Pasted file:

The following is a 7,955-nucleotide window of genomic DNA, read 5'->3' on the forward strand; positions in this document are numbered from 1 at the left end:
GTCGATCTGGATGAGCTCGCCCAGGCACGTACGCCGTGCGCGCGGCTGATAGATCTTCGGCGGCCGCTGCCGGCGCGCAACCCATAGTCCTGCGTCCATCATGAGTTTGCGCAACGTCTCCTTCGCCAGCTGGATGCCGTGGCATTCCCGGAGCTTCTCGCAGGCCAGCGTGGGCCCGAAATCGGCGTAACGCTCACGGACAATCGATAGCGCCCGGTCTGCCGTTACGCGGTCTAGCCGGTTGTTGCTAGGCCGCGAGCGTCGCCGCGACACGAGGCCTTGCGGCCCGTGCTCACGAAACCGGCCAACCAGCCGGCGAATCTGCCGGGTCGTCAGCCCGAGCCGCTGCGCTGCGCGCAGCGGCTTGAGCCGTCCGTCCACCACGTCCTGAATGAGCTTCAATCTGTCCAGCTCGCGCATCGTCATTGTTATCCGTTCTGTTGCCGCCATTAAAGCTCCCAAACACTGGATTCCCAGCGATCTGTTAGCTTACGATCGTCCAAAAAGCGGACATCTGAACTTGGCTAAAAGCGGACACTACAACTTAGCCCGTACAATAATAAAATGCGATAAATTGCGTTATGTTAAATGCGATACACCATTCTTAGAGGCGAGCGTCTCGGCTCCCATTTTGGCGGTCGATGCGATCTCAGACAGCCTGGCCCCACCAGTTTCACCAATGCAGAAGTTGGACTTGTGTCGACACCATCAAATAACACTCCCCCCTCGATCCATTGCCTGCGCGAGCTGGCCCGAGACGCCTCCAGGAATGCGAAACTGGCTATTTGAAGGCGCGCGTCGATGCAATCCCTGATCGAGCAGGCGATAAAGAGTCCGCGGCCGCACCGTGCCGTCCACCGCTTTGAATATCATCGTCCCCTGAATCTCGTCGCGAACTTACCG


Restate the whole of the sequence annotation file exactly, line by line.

The following is a 7,955-nucleotide window of genomic DNA, read 5'->3' on the forward strand; positions in this document are numbered from 1 at the left end:
GTCGATCTGGATGAGCTCGCCCAGGCACGTACGCCGTGCGCGCGGCTGATAGATCTTCGGCGGCCGCTGCCGGCGCGCAACCCATAGTCCTGCGTCCATCATGAGTTTGCGCAACGTCTCCTTCGCCAGCTGGATGCCGTGGCATTCCCGGAGCTTCTCGCAGGCCAGCGTGGGCCCGAAATCGGCGTAACGCTCACGGACAATCGATAGCGCCCGGTCTGCCGTTACGCGGTCTAGCCGGTTGTTGCTAGGCCGCGAGCGTCGCCGCGACACGAGGCCTTGCGGCCCGTGCTCACGAAACCGGCCAACCAGCCGGCGAATCTGCCGGGTCGTCAGCCCGAGCCGCTGCGCTGCGCGCAGCGGCTTGAGCCGTCCGTCCACCACGTCCTGAATGAGCTTCAATCTGTCCAGCTCGCGCATCGTCATTGTTATCCGTTCTGTTGCCGCCATTAAAGCTCCCAAACACTGGATTCCCAGCGATCTGTTAGCTTACGATCGTCCAAAAAGCGGACATCTGAACTTGGCTAAAAGCGGACACTACAACTTAGCCCGTACAATAATAAAATGCGATAAATTGCGTTATGTTAAATGCGATACACCATTCTTAGAGGCGAGCGTCTCGGCTCCCATTTTGGCGGTCGATGCGATCTCAGACAGCCTGGCCCCACCAGTTTCACCAATGCAGAAGTTGGACTTGTGTCGACACCATCAAATAACACTCCCCCCTCGATCCATTGCCTGCGCGAGCTGGCCCGAGACGCCTCCAGGAATGCGAAACTGGCTATTTGAAGGCGCGCGTCGATGCAATCCCTGATCGAGCAGGCGATAAAGAGTCCGCGGCCGCACCGTGCCGTCCACCGCTTTGAATATCATCGTCCCCTGAATCTCGTCGCGAACTTACCG